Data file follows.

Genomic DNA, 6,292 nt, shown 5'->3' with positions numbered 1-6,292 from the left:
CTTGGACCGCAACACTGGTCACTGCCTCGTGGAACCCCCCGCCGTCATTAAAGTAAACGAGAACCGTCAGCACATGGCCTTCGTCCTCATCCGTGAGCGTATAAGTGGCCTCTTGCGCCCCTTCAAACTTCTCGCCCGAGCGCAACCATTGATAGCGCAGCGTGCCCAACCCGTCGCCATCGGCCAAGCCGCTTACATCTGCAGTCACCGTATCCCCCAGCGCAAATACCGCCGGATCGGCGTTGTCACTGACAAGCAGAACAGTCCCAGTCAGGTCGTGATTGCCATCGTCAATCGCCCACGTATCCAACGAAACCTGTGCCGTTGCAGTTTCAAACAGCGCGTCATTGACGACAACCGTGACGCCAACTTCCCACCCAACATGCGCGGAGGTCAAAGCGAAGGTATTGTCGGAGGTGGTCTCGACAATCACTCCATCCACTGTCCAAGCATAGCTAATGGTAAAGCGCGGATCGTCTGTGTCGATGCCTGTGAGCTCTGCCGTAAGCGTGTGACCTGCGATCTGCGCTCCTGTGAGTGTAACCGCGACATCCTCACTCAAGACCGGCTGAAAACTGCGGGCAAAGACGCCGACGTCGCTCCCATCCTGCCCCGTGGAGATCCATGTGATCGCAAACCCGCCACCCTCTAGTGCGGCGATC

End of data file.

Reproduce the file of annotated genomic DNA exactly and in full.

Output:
Genomic DNA, 6,292 nt, shown 5'->3' with positions numbered 1-6,292 from the left:
CTTGGACCGCAACACTGGTCACTGCCTCGTGGAACCCCCCGCCGTCATTAAAGTAAACGAGAACCGTCAGCACATGGCCTTCGTCCTCATCCGTGAGCGTATAAGTGGCCTCTTGCGCCCCTTCAAACTTCTCGCCCGAGCGCAACCATTGATAGCGCAGCGTGCCCAACCCGTCGCCATCGGCCAAGCCGCTTACATCTGCAGTCACCGTATCCCCCAGCGCAAATACCGCCGGATCGGCGTTGTCACTGACAAGCAGAACAGTCCCAGTCAGGTCGTGATTGCCATCGTCAATCGCCCACGTATCCAACGAAACCTGTGCCGTTGCAGTTTCAAACAGCGCGTCATTGACGACAACCGTGACGCCAACTTCCCACCCAACATGCGCGGAGGTCAAAGCGAAGGTATTGTCGGAGGTGGTCTCGACAATCACTCCATCCACTGTCCAAGCATAGCTAATGGTAAAGCGCGGATCGTCTGTGTCGATGCCTGTGAGCTCTGCCGTAAGCGTGTGACCTGCGATCTGCGCTCCTGTGAGTGTAACCGCGACATCCTCACTCAAGACCGGCTGAAAACTGCGGGCAAAGACGCCGACGTCGCTCCCATCCTGCCCCGTGGAGATCCATGTGATCGCAAACCCGCCACCCTCTAGTGCGGCGATC